Health Literacy & Patient Education

Module 1: Why Should You Use Plain Language to Communicate with Patients and the Public?

Module 1 Resources

In module 1, we'll cover why you should use plain language, also known as lay language, to communicate with your patients or the general public. Contents include:

  • Definitions of health literacy and plain language
  • Health literacy levels in the United States
  • Examine the relationship between health literacy and patient outcomes
  • Learn to recognize and meet the needs of patients with low health literacy skills using either validated tools or adopting the Health Literacy Universal Precautions approach

Links to resources covered in Module 1:


Module 2: Measuring Readability of Written Materials

Module 2 Resources

In module 2, we'll cover readability, an important component of creating materials that are understandable to people with varying health literacy levels.Contents include:

  • What is readability?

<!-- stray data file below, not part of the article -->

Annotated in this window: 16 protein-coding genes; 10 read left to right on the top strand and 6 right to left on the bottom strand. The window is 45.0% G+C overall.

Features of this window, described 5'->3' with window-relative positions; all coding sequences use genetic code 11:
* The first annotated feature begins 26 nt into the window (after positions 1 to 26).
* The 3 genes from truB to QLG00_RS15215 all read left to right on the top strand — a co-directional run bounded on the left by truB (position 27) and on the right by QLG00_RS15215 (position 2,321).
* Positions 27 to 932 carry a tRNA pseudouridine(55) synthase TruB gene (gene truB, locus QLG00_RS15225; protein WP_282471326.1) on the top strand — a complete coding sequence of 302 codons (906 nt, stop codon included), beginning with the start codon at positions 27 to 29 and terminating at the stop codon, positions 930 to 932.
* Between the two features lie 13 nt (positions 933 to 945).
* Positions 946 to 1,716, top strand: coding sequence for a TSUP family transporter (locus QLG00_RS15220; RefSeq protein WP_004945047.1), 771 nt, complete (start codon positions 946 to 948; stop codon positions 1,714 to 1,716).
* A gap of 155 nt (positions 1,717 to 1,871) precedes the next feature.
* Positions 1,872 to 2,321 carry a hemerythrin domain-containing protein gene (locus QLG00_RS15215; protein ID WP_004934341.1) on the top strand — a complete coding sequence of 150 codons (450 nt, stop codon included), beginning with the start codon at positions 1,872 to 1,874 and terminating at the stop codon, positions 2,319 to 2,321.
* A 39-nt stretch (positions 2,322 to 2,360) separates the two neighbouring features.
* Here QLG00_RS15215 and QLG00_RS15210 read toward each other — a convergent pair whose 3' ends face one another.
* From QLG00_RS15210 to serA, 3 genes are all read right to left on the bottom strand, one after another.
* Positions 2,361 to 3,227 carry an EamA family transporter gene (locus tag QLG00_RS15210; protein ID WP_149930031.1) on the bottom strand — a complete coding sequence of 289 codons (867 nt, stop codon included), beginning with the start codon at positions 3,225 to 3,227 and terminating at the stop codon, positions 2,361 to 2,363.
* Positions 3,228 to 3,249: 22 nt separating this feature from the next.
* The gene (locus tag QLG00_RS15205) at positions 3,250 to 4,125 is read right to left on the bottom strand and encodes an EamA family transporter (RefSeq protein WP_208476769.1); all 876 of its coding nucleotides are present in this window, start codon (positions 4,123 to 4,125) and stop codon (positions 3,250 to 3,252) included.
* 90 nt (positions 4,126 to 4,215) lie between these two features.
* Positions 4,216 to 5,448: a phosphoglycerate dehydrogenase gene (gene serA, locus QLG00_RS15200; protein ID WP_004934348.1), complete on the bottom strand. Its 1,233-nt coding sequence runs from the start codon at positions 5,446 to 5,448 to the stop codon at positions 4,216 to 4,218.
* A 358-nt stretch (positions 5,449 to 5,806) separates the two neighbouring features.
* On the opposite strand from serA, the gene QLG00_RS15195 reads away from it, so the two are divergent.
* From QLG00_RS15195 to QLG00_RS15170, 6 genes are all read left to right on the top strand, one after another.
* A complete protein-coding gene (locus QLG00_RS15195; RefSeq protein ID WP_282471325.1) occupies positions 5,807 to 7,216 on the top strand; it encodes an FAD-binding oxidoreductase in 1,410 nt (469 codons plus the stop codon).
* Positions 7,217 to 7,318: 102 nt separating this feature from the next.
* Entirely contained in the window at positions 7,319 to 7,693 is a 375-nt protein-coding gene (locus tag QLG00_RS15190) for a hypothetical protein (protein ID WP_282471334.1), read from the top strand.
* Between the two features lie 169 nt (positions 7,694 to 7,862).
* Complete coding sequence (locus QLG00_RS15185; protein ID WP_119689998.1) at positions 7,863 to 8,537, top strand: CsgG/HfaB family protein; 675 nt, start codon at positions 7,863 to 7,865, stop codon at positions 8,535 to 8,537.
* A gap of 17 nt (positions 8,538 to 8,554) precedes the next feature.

• How readability formulas work
  • Factors that affect readability
  • Recommended reading grade levels
  • Ways to calculate reading grade level of materials

Links to resources covered in Module 2:

Module 3: Developing Patient Education Materials

Module 3 Resources

In module 3, we'll cover resources that can assist you in developing patient education materials..Contents include:

  • A selection of plain language tools
  • Review of best practices for formatting and writing patient education materials
  • Using or modifying existing materials
  • Two tools to help you develop and revise materials

Links to resources covered in Module 3:

Module 4: Clear Communication Techniques

Module 4 Resources

In module 4, we'll cover putting plain language into practice through effective communication.Contents include:

  • Effective patient-provider interactions
  • Substituting words for better comprehension
  • Best practices including the Teach-Back Method

Links to resources covered in Module 4:

Module 5: Sources of Health Information for Your Patients

Module 5 Resources

In module 5, we'll cover recommended free, reliable, and authoritative online sources of health information that you can refer your patients or their families to, as well as information on how the library and librarians can be of assistance..Contents include:

  • Consumer Health site from the National Library of Medicine, one of the National Institutes of Health
  • Consumer Health site from the Health Sciences Library (HSL), University of North Carolina, Chapel Hill
  • "Ask a Librarian" service from the HSL

Links to resources covered in Module 5: